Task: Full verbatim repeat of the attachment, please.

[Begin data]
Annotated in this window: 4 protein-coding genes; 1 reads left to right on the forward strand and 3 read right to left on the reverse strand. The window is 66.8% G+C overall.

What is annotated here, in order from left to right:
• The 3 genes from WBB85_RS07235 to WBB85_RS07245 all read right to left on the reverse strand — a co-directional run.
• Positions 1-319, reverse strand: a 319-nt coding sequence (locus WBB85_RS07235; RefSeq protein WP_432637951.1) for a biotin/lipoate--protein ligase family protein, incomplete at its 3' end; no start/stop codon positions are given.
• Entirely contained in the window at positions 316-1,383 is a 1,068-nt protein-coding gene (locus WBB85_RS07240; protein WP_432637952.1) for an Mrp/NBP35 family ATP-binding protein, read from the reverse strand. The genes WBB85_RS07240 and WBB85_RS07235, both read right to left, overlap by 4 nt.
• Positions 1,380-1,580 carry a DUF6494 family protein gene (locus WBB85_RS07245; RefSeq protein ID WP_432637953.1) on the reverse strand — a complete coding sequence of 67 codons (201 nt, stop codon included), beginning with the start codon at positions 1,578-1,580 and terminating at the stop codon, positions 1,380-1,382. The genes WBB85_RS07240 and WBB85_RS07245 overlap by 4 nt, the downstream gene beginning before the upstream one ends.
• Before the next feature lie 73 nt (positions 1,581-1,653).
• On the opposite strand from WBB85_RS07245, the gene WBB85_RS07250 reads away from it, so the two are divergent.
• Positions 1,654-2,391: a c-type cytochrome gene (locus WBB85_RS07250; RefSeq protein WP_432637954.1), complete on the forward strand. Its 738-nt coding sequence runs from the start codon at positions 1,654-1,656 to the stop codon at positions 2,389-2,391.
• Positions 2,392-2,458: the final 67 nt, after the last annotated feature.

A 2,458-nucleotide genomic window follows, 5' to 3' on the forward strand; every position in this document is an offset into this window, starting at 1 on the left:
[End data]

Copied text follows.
Annotated in this window: 4 protein-coding genes; 1 reads left to right on the forward strand and 3 read right to left on the reverse strand. The window is 66.8% G+C overall.

What is annotated here, in order from left to right:
• The 3 genes from WBB85_RS07235 to WBB85_RS07245 all read right to left on the reverse strand — a co-directional run.
• Positions 1-319, reverse strand: a 319-nt coding sequence (locus WBB85_RS07235; RefSeq protein WP_432637951.1) for a biotin/lipoate--protein ligase family protein, incomplete at its 3' end; no start/stop codon positions are given.
• Entirely contained in the window at positions 316-1,383 is a 1,068-nt protein-coding gene (locus WBB85_RS07240; protein WP_432637952.1) for an Mrp/NBP35 family ATP-binding protein, read from the reverse strand. The genes WBB85_RS07240 and WBB85_RS07235, both read right to left, overlap by 4 nt.
• Positions 1,380-1,580 carry a DUF6494 family protein gene (locus WBB85_RS07245; RefSeq protein ID WP_432637953.1) on the reverse strand — a complete coding sequence of 67 codons (201 nt, stop codon included), beginning with the start codon at positions 1,578-1,580 and terminating at the stop codon, positions 1,380-1,382. The genes WBB85_RS07240 and WBB85_RS07245 overlap by 4 nt, the downstream gene beginning before the upstream one ends.
• Before the next feature lie 73 nt (positions 1,581-1,653).
• On the opposite strand from WBB85_RS07245, the gene WBB85_RS07250 reads away from it, so the two are divergent.
• Positions 1,654-2,391: a c-type cytochrome gene (locus WBB85_RS07250; RefSeq protein WP_432637954.1), complete on the forward strand. Its 738-nt coding sequence runs from the start codon at positions 1,654-1,656 to the stop codon at positions 2,389-2,391.
• Positions 2,392-2,458: the final 67 nt, after the last annotated feature.

A 2,458-nucleotide genomic window follows, 5' to 3' on the forward strand; every position in this document is an offset into this window, starting at 1 on the left: